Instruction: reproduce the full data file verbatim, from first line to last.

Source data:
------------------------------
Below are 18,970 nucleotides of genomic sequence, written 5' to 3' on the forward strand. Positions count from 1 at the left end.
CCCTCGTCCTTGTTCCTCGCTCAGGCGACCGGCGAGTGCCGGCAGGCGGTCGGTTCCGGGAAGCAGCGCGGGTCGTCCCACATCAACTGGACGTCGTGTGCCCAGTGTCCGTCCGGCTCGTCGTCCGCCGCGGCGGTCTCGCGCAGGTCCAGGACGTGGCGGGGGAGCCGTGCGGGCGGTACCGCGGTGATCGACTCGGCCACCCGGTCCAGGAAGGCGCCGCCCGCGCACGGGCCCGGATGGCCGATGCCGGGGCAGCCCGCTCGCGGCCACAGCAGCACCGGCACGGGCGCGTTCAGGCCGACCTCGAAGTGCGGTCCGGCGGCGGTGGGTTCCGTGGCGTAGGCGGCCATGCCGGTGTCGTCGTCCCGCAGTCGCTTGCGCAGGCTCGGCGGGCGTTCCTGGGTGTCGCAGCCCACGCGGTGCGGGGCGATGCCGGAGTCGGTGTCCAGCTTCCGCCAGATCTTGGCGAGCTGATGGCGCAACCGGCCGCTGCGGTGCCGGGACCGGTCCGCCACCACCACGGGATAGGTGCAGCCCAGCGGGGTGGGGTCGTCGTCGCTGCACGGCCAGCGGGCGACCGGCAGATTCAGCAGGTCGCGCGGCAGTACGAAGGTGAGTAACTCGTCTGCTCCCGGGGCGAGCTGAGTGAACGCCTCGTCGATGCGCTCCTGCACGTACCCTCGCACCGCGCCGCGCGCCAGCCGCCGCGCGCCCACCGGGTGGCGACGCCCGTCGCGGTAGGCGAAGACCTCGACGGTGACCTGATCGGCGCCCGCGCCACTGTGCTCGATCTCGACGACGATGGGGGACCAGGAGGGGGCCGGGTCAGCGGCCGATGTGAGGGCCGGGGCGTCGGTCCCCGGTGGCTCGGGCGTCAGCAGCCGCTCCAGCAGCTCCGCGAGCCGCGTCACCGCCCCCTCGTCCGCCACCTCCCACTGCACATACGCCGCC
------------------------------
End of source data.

Below are 18,970 nucleotides of genomic sequence, written 5' to 3' on the forward strand. Positions count from 1 at the left end.
CCCTCGTCCTTGTTCCTCGCTCAGGCGACCGGCGAGTGCCGGCAGGCGGTCGGTTCCGGGAAGCAGCGCGGGTCGTCCCACATCAACTGGACGTCGTGTGCCCAGTGTCCGTCCGGCTCGTCGTCCGCCGCGGCGGTCTCGCGCAGGTCCAGGACGTGGCGGGGGAGCCGTGCGGGCGGTACCGCGGTGATCGACTCGGCCACCCGGTCCAGGAAGGCGCCGCCCGCGCACGGGCCCGGATGGCCGATGCCGGGGCAGCCCGCTCGCGGCCACAGCAGCACCGGCACGGGCGCGTTCAGGCCGACCTCGAAGTGCGGTCCGGCGGCGGTGGGTTCCGTGGCGTAGGCGGCCATGCCGGTGTCGTCGTCCCGCAGTCGCTTGCGCAGGCTCGGCGGGCGTTCCTGGGTGTCGCAGCCCACGCGGTGCGGGGCGATGCCGGAGTCGGTGTCCAGCTTCCGCCAGATCTTGGCGAGCTGATGGCGCAACCGGCCGCTGCGGTGCCGGGACCGGTCCGCCACCACCACGGGATAGGTGCAGCCCAGCGGGGTGGGGTCGTCGTCGCTGCACGGCCAGCGGGCGACCGGCAGATTCAGCAGGTCGCGCGGCAGTACGAAGGTGAGTAACTCGTCTGCTCCCGGGGCGAGCTGAGTGAACGCCTCGTCGATGCGCTCCTGCACGTACCCTCGCACCGCGCCGCGCGCCAGCCGCCGCGCGCCCACCGGGTGGCGACGCCCGTCGCGGTAGGCGAAGACCTCGACGGTGACCTGATCGGCGCCCGCGCCACTGTGCTCGATCTCGACGACGATGGGGGACCAGGAGGGGGCCGGGTCAGCGGCCGATGTGAGGGCCGGGGCGTCGGTCCCCGGTGGCTCGGGCGTCAGCAGCCGCTCCAGCAGCTCCGCGAGCCGCGTCACCGCCCCCTCGTCCGCCACCTCCCACTGCACATACGCCGCC